This week Reid, Janeen, Darcy and Daniel had us thinking about assistive technologies. As an LRT, assistive technology is a part of my job. Assistive technology should not be limited to the classroom, but also used in our home lives and in the workplace. As shared in the presentation, technology does not have to be all the “bells and whistles”, it can be simple, inexpensive tools. Daniel shared a definition from Individuals with Disabilities Act (IDEA) (2004), which is very similar to this definition found on Glenda Hampton Anderson’s blog: Assistive technology is any kind of technology and/or tool that can be used to enhance the functional independence of a person with a disability. Often, for people with disabilities, accomplishing daily tasks such as communicating with others, going to school or work, or participating in activities can be a challenge. Assistive Technology (AT) devices are tools to help overcome those challenges and enable people living with disabilities to enhance and have access to a quality of life, that may otherwise not be known, and lead more independent lives.
Within the presentation the group shared the misconceptions around AT which included: cheating, being expensive, time, where it can be used, thinking it will “fix” student challenges and who AT is for. Janeen, when referring to talk to text, made the perfect comment around how as technology evolves, much of the AT that is used can be considered “mainstream.”
The group shared some history of AT comparing the THEN: glasses, crutches, braille, etc. to NOW: software platforms, Chromebooks, apps, etc. Low tech assistive technology is the most common form of assistive technology (usually a tier 1 intervention). This can be as simple as a graphic organizer, visual schedule, pencil grip, using manipulatives or even a highlighter. Many of us have even been using these technologies without even knowing that they would be classified as assistive technology. This type of technology is usually found right within the school and usually is no cost/low cost.
The second type of assistive technology is mid tech which has more of a cost (could be a tier 2 intervention). This can include items such as audiobooks, adapted seating, calculators or word prediction software, just to name a few. A popular tool, since COVD-19 became a reality, is a voice amplifier. When wearing masks this tool assisted students in being able to hear the teacher properly and assisted the teacher with voice strain.
The last type of assistive technology that was mentioned in our presentation was high tech assistive technology (a tier 2 or 3 intervention). These types of tech are usually more costly and considered to be the electronic type in the world of assistive tech. These items can include computers, tablets or iPads, electric wheelchairs, smart boards and speech recognition software.
Within Regina Public Schools, it is up to the learning resource teacher and division team to make decisions around assistive technology unless there is an outside agency involved. When completing the requests there is an AT: SETT request that needs to be completed as Janeen shared.
The SETT request considers a number of factors:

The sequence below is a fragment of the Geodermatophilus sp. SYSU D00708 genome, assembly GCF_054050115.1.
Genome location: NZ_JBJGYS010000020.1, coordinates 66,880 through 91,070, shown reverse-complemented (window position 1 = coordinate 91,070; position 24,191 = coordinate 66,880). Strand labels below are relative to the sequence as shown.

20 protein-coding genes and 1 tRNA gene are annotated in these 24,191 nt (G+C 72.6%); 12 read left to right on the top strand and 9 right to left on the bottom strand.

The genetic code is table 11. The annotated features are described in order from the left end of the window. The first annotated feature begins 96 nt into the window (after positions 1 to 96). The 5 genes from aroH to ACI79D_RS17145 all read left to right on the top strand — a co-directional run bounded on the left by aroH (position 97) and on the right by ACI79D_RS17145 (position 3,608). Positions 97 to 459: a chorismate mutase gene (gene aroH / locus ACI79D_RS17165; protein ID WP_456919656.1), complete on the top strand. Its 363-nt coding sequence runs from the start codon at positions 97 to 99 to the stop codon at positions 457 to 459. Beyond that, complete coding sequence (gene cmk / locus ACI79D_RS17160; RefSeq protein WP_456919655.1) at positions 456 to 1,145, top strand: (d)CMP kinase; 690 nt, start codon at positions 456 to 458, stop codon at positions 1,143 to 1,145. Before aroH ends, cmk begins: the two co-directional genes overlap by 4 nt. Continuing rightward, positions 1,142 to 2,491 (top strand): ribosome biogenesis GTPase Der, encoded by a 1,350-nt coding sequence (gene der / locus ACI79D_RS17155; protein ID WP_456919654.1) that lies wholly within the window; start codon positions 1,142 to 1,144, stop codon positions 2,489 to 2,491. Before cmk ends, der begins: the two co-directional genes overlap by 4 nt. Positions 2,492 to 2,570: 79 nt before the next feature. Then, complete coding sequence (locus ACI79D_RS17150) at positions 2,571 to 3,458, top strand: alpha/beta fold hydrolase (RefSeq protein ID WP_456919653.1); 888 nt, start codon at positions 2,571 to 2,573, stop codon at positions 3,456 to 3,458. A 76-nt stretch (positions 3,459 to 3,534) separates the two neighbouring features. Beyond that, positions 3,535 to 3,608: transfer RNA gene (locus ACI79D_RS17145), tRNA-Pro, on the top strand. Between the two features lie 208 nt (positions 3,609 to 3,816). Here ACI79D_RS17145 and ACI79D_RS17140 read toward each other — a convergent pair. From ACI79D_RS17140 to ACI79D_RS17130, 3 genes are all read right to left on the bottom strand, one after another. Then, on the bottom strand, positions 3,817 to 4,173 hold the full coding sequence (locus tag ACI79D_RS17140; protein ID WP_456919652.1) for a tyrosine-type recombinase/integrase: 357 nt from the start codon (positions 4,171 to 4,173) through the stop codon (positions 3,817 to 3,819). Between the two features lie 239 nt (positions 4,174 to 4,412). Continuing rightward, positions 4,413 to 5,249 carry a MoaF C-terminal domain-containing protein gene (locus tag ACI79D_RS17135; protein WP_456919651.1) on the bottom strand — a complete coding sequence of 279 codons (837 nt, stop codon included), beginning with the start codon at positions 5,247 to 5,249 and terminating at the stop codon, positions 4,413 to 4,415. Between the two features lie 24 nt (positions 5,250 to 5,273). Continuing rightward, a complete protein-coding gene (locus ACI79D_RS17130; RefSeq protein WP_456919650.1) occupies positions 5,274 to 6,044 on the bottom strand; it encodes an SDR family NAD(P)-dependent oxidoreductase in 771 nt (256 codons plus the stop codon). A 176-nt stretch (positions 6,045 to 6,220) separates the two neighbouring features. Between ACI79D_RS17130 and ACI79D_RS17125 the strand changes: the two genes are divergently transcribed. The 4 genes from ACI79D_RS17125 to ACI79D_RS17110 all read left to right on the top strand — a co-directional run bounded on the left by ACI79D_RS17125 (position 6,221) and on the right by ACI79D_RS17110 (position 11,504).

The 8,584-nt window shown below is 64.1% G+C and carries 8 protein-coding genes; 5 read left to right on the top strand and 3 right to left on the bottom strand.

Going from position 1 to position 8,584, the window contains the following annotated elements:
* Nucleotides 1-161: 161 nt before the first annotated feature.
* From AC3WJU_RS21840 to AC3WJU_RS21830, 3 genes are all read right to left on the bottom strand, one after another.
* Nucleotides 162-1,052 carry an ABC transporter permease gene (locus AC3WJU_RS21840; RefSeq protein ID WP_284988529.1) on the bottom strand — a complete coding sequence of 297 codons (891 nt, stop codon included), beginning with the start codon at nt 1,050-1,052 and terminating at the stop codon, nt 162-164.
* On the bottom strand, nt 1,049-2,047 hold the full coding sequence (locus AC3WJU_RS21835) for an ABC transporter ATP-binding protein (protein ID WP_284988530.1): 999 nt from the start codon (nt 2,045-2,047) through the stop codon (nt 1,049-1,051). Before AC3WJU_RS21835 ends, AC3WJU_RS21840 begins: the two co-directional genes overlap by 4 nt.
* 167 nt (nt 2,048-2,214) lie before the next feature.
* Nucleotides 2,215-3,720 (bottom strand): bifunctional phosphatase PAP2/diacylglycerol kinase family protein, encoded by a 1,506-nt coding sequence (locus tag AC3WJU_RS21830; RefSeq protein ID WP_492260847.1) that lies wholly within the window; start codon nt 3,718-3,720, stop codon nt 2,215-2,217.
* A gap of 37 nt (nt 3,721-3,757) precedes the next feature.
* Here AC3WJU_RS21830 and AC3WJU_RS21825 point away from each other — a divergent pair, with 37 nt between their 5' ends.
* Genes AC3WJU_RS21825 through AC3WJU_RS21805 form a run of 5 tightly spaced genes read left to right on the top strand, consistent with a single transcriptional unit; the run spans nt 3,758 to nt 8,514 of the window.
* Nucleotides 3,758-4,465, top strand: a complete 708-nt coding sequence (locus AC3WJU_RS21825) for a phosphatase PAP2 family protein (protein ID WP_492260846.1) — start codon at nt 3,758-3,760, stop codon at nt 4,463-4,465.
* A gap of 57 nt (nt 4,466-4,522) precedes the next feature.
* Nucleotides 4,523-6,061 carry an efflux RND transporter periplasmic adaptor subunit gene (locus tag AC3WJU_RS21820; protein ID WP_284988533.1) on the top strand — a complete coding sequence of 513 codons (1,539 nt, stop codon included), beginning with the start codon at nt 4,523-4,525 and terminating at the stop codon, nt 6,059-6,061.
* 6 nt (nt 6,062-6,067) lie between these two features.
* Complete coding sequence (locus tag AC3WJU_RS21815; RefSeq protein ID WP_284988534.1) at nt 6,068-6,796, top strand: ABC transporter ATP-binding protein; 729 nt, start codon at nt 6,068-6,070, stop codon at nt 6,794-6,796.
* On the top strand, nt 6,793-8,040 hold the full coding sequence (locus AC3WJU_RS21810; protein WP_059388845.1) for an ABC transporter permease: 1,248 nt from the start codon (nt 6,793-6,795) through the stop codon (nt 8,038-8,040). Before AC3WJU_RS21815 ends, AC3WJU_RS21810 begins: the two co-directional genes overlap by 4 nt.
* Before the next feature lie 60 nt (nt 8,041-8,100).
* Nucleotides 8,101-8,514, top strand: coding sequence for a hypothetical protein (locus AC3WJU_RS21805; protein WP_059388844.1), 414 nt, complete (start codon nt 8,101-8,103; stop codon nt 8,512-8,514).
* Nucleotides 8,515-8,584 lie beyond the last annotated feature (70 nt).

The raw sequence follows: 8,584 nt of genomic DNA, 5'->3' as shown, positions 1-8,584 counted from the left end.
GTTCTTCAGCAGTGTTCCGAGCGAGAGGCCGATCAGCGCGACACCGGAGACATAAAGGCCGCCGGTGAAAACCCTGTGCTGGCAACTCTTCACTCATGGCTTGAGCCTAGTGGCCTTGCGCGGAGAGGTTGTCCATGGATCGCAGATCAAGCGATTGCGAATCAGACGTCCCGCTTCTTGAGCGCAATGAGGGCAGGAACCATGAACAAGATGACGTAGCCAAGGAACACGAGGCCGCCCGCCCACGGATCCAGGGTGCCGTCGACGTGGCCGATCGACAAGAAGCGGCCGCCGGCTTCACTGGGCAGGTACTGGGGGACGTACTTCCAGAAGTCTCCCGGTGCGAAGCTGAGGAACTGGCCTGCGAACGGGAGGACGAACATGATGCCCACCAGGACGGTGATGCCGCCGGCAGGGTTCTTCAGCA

- has the student & family agreed to use the AT?
- why does the student need AT?
- what AT has been trialed? with what level of success?
- what tasks does the student need to be able to do to independently to access their goals in the classroom?
- what are the environmental limitations?
- what AT should be considered?
Once a SETT form has been completed it is submitted to Division Office to be approved and purchase the items. While trialing equipment, meeting collaboratively, and completing the SETT form can take time, division office has a pretty quick turn around time to approve SETT forms and get equipment out to students.
One of the biggest challenges with this process is trying to decide which tool would benefit a student the most in order to work towards independence. I am thankful for the division based team (counsellor, SLP and psychologist) that work collaboratively with the school based team (student/parents, classroom teacher, LRT, administration) to make the best decisions.
This brings me to a second challenge with assistive technology. I have worked in community schools the majority of my career, and there are times when some parents do not have the means to advocate for their child; they don’t know what they don’t know. When parents don’t know and remain silent, the process can be prolonged compared to those that have a strong voice.
There are times when the AT arrives and it does not assist in the way that the school and division based team had hoped. In many cases there is not a lot of training available for educators to incorporate these tools into their teaching, or the LRT becomes the expert but is not in the classroom 100% of the time. In one of this weeks readings, Assistive Technology for Students with Learning Disabilities, it states, “Funding should be allotted for the training of teachers to effectively facilitate assistive technology use (Burne, Knafelc, Melonis, & Heyn, 2011), and all educators who support an individual student should be knowledgeable about that child’s assistive technology and be able to embed the use of the technology within instruction (Nelson, 2006; Okolo & Diedrich, 2014)”. In order to ensure that all students and teachers have the tools that they need to be successful in the classroom there needs to be proper training and adequate funding.
Incorporating AT is not a one and done, as educators we need to be constantly reflecting on how can we be sure that the student is using the tools to the best of their ability and supporting adults, students and families in utilizing the technology. When students and teachers feel supported, confident, and prepared, they will be more apt to incorporate AT in a meaningful, effective manner.